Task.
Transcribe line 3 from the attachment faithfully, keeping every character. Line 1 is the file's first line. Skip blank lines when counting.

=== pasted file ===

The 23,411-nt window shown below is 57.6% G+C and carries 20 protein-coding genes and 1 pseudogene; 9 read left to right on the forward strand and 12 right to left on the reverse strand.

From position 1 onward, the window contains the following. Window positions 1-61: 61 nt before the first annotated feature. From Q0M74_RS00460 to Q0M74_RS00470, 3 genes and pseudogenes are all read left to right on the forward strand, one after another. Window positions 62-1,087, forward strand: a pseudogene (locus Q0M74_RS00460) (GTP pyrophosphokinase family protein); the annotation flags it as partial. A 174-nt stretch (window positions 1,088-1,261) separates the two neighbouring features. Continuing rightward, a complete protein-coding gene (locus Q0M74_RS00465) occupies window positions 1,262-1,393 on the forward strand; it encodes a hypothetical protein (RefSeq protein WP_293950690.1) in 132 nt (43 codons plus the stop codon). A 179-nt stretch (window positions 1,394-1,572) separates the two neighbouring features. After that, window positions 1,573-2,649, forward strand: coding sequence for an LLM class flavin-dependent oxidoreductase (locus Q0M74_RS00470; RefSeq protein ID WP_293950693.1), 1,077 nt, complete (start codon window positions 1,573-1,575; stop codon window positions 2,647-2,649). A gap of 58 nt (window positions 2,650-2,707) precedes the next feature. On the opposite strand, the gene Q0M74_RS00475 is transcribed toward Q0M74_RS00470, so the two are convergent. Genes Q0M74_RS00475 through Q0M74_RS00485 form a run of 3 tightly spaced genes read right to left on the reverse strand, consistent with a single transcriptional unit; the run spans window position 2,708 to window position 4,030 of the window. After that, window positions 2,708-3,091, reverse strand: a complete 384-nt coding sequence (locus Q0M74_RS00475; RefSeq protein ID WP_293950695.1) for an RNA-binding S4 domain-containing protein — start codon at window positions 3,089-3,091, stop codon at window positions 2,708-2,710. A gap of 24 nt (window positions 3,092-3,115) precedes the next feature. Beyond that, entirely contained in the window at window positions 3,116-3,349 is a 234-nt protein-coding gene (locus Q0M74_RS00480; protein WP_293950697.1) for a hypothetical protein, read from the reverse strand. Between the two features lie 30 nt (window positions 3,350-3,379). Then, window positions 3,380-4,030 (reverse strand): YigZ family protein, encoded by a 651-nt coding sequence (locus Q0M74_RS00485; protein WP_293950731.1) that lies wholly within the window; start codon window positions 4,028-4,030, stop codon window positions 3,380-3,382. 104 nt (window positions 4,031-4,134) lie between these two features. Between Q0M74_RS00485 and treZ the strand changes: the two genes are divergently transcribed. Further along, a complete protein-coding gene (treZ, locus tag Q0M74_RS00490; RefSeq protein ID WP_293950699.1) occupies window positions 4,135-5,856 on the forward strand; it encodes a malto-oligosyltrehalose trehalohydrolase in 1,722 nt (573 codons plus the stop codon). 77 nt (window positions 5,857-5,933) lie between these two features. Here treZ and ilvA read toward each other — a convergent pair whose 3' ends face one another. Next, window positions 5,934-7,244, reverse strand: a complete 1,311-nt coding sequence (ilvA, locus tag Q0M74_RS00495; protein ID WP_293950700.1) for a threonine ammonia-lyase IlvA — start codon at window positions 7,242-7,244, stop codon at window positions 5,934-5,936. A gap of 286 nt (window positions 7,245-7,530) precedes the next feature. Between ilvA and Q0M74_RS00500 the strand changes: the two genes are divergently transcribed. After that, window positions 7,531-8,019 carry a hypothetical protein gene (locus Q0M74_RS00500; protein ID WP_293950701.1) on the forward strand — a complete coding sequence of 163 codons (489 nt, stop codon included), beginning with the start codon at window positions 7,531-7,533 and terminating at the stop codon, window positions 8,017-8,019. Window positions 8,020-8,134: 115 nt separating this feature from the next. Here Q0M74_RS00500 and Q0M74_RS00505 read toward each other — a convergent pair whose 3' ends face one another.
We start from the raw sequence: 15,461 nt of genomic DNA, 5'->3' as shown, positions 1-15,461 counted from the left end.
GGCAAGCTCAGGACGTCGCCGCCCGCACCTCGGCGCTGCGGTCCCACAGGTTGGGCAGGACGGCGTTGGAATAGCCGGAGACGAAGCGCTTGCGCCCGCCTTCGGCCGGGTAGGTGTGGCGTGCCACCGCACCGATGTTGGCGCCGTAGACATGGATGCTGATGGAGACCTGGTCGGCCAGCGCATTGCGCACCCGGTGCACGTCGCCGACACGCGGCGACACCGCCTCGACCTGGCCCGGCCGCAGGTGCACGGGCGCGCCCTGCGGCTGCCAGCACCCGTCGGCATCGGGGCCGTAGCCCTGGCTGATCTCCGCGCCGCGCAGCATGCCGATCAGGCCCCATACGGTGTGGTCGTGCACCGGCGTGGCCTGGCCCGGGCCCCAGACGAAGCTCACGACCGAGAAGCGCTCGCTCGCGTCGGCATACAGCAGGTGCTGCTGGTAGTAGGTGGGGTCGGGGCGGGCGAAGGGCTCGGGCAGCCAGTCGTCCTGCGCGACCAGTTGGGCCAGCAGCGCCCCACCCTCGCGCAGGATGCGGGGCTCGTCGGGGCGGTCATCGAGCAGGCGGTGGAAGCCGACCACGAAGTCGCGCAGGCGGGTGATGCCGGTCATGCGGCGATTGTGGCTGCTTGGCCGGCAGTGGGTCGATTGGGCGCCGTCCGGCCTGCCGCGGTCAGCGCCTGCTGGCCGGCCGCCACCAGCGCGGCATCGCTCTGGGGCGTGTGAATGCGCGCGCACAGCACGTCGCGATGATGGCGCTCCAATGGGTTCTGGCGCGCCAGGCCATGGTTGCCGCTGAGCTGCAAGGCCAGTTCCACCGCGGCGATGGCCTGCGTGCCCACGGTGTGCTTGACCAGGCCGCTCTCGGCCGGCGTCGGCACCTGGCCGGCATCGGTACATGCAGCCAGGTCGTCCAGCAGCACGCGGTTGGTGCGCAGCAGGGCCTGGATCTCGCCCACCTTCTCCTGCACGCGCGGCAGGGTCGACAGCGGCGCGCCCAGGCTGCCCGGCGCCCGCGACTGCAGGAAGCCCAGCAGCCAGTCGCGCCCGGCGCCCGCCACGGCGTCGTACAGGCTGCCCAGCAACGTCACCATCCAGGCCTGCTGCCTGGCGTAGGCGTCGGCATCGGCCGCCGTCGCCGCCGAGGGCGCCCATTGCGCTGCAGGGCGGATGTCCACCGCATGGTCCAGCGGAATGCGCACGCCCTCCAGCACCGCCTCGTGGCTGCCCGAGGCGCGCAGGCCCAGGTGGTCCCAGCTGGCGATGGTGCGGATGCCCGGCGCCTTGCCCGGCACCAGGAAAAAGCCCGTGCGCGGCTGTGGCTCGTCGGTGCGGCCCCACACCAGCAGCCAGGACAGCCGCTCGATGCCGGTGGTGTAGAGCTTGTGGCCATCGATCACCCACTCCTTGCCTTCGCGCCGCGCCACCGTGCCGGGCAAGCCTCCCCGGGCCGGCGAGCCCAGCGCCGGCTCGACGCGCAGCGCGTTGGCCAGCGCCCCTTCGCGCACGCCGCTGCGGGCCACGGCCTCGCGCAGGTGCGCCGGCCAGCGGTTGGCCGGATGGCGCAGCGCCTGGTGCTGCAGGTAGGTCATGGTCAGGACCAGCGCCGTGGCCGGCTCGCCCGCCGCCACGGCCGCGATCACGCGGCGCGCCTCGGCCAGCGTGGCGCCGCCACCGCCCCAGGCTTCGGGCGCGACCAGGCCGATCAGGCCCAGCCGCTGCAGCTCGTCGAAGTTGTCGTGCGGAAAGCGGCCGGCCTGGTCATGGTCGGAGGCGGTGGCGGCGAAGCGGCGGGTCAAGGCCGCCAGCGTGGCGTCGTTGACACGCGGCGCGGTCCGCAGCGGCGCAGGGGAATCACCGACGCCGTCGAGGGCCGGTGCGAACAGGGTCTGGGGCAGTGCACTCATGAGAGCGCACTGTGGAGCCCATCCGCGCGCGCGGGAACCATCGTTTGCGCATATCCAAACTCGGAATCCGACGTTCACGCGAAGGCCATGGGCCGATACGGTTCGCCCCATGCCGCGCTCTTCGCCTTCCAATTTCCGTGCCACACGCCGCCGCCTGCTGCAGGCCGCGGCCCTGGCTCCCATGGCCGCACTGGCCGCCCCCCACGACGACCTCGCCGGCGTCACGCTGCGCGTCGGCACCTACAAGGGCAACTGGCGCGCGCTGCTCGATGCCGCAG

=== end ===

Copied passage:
We start from the raw sequence: 15,461 nt of genomic DNA, 5'->3' as shown, positions 1-15,461 counted from the left end.